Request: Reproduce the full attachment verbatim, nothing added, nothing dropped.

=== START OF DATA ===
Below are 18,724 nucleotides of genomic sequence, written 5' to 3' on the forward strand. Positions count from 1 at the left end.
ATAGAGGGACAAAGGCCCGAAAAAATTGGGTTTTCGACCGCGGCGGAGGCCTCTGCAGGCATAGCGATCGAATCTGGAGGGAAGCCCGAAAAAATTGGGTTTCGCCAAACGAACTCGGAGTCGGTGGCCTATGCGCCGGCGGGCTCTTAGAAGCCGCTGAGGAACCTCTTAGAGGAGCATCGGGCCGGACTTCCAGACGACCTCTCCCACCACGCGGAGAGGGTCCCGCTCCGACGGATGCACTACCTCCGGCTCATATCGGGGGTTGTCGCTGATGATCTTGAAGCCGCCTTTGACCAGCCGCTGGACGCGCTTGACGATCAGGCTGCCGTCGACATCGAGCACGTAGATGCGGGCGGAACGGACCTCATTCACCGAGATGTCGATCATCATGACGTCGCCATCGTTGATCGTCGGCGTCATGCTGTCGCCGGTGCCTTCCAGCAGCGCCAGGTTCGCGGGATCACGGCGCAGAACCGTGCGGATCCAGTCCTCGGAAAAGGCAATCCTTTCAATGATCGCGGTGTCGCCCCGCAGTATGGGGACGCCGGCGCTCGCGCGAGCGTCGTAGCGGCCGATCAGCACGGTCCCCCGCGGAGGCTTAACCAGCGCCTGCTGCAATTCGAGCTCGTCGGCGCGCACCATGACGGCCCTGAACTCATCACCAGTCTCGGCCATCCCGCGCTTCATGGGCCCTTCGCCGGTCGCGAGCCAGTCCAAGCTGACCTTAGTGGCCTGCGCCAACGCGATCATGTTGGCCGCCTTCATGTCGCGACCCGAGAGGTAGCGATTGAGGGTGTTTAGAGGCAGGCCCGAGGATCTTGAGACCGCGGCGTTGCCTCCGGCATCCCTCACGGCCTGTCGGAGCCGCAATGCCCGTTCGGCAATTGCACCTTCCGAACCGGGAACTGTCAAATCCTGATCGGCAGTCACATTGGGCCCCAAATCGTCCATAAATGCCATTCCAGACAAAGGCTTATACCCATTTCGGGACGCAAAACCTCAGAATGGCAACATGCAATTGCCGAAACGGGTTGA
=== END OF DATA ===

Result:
Below are 18,724 nucleotides of genomic sequence, written 5' to 3' on the forward strand. Positions count from 1 at the left end.
ATAGAGGGACAAAGGCCCGAAAAAATTGGGTTTTCGACCGCGGCGGAGGCCTCTGCAGGCATAGCGATCGAATCTGGAGGGAAGCCCGAAAAAATTGGGTTTCGCCAAACGAACTCGGAGTCGGTGGCCTATGCGCCGGCGGGCTCTTAGAAGCCGCTGAGGAACCTCTTAGAGGAGCATCGGGCCGGACTTCCAGACGACCTCTCCCACCACGCGGAGAGGGTCCCGCTCCGACGGATGCACTACCTCCGGCTCATATCGGGGGTTGTCGCTGATGATCTTGAAGCCGCCTTTGACCAGCCGCTGGACGCGCTTGACGATCAGGCTGCCGTCGACATCGAGCACGTAGATGCGGGCGGAACGGACCTCATTCACCGAGATGTCGATCATCATGACGTCGCCATCGTTGATCGTCGGCGTCATGCTGTCGCCGGTGCCTTCCAGCAGCGCCAGGTTCGCGGGATCACGGCGCAGAACCGTGCGGATCCAGTCCTCGGAAAAGGCAATCCTTTCAATGATCGCGGTGTCGCCCCGCAGTATGGGGACGCCGGCGCTCGCGCGAGCGTCGTAGCGGCCGATCAGCACGGTCCCCCGCGGAGGCTTAACCAGCGCCTGCTGCAATTCGAGCTCGTCGGCGCGCACCATGACGGCCCTGAACTCATCACCAGTCTCGGCCATCCCGCGCTTCATGGGCCCTTCGCCGGTCGCGAGCCAGTCCAAGCTGACCTTAGTGGCCTGCGCCAACGCGATCATGTTGGCCGCCTTCATGTCGCGACCCGAGAGGTAGCGATTGAGGGTGTTTAGAGGCAGGCCCGAGGATCTTGAGACCGCGGCGTTGCCTCCGGCATCCCTCACGGCCTGTCGGAGCCGCAATGCCCGTTCGGCAATTGCACCTTCCGAACCGGGAACTGTCAAATCCTGATCGGCAGTCACATTGGGCCCCAAATCGTCCATAAATGCCATTCCAGACAAAGGCTTATACCCATTTCGGGACGCAAAACCTCAGAATGGCAACATGCAATTGCCGAAACGGGTTGA